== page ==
14:30 GMT +00:00
January 20, 2009
Economist.com, free exchange blog
As troubles in the banking industry have moved back into the limelight, the need for a broader, and more effective solution has again become clear. While the use of the initial TARP allotment has prevented any immediate collapse, it seems clear that fears of insolvency (and actual insolvency) are going to remain a problem. Some banks will be forced to return to the trough repeatedly, and lending, in general, will remain moribund.
Last week, Ben Bernanke gave his menu of options to the incoming Obama administration . They had the look and the promise of warmed up leftovers. The purchase of troubled assets was on there, as was loan guarantees and equity injections, and the creation of a massive government "bad bank". Not really on the list was nationalisation.
But it seems to me, based on an ongoing blogospheric discussion, that nationalisation is the only good option left. The basic problem is this—some banks are likely insolvent. Any option that solves the problem by buying bad assets will either fail (if those assets are bought at face value—recall, the banks are insolvent) or will succeed by buying those assets at well more than they're worth. The latter option is a large and generous gift to the bank's shareholders.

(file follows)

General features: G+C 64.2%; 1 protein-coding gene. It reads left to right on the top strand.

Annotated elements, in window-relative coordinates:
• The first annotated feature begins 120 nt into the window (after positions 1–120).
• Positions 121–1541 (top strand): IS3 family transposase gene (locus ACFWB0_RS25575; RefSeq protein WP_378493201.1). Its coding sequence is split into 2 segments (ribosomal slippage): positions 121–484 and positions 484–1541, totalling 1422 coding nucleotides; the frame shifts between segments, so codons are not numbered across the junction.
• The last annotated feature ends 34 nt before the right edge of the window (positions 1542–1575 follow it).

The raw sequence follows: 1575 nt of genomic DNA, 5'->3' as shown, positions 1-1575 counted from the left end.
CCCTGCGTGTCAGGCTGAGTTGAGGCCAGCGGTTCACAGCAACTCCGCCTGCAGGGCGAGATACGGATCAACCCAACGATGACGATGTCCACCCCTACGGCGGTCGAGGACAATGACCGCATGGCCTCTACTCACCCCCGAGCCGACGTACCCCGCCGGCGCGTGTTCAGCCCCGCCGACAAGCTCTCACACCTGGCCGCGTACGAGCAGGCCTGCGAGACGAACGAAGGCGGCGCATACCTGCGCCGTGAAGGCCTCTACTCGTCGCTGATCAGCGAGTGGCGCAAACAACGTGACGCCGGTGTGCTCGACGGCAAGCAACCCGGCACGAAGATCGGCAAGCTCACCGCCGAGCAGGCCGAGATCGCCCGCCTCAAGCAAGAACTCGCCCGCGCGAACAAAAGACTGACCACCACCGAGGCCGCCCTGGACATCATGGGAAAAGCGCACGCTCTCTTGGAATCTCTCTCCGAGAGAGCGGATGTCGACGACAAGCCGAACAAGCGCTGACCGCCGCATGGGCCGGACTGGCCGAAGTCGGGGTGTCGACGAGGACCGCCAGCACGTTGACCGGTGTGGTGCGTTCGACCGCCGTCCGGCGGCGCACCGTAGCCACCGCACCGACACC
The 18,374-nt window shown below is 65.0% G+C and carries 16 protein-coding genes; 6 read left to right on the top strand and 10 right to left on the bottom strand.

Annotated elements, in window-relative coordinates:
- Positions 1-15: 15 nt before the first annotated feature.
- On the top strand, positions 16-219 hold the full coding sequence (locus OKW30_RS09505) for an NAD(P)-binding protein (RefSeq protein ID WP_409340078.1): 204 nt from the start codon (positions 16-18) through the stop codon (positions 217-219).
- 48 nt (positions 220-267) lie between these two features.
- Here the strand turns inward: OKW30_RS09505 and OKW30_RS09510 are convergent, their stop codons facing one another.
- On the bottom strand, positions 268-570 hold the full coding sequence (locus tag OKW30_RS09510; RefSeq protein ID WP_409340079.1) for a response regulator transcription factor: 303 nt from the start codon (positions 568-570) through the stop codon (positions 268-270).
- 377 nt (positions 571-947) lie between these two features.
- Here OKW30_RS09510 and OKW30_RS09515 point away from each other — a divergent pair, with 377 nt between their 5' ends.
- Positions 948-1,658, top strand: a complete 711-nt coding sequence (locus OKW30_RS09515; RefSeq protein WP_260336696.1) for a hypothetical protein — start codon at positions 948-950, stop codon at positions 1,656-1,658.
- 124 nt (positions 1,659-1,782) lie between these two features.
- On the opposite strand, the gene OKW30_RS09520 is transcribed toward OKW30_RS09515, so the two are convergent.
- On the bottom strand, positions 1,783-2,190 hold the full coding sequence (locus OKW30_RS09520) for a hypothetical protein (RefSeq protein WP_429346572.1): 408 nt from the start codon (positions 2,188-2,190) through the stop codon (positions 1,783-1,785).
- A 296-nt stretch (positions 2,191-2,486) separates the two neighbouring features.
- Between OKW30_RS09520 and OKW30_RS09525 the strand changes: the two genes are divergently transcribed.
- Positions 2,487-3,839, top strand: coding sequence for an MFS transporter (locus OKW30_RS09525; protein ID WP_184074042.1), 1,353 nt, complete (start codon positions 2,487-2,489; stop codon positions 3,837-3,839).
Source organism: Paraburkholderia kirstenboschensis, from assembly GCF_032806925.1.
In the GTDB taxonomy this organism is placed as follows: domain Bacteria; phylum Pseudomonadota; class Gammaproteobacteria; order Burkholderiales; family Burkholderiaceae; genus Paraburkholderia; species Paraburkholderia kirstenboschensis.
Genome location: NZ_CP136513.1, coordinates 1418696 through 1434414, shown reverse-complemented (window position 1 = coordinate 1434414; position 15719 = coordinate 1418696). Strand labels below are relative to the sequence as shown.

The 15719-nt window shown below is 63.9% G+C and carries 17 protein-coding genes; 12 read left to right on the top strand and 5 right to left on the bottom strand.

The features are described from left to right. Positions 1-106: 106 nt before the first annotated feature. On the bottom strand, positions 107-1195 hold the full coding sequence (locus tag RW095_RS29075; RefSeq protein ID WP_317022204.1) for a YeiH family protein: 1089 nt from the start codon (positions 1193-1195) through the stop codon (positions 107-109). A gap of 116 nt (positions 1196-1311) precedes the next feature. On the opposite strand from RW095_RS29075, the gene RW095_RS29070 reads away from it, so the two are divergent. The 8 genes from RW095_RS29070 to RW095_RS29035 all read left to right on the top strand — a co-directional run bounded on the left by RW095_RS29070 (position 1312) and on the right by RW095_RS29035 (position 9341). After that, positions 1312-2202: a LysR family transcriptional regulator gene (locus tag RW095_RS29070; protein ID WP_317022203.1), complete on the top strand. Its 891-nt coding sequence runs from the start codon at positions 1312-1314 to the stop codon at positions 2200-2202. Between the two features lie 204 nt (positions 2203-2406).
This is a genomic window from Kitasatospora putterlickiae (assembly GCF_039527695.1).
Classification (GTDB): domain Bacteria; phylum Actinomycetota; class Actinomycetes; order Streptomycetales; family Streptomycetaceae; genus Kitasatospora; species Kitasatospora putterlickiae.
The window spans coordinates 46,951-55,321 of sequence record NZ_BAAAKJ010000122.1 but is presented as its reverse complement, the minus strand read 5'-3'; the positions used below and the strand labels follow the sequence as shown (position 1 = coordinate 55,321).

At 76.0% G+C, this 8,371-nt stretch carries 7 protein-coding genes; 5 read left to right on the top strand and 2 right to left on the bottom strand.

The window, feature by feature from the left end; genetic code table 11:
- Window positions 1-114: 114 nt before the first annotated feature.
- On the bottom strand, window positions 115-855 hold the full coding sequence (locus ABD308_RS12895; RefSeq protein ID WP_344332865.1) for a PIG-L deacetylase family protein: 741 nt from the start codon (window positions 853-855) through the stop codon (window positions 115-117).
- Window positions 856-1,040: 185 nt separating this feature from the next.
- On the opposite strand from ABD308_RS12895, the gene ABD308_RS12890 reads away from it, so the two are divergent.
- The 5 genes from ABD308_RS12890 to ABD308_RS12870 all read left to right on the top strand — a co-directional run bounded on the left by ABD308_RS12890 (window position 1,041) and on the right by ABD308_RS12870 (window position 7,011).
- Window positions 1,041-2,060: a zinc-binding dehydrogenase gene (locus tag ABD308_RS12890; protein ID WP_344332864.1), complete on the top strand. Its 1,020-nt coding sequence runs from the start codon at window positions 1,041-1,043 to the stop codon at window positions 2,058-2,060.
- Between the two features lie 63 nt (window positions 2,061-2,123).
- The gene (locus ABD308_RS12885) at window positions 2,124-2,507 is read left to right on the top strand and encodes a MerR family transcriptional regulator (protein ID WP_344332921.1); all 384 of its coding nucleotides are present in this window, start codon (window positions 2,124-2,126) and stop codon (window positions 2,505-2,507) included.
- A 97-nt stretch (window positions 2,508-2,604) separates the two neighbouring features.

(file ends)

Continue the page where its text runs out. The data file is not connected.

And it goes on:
The question is, why would one want to give a large and generous gift to bank shareholders, out of the taxpayer's purse? And the answer most commonly given seems to be, "to avoid nationalisation". But why? One concern seems to be that the practice isn't particularly liberal or "American". But from a purist's standpoint, neither is the cutting of billions of dollars' in cheques to insolvent banks. Another concern may be the problem of whether the government can manage banks effectively. But of course, the current ownership has already failed miserably, to the point that taxpayer money is necessary to prevent a devastating collapse.
These banks grew so large that their faliure threatened the global financial system, and then proceeded to fail. To simply hand over the money necessary to return them to solvency would abuse the taxpayer's trust, reward bad behaviour, and send a terrible signal to other bad financial actors out there. Time to quit mucking around and make with the nationalisations.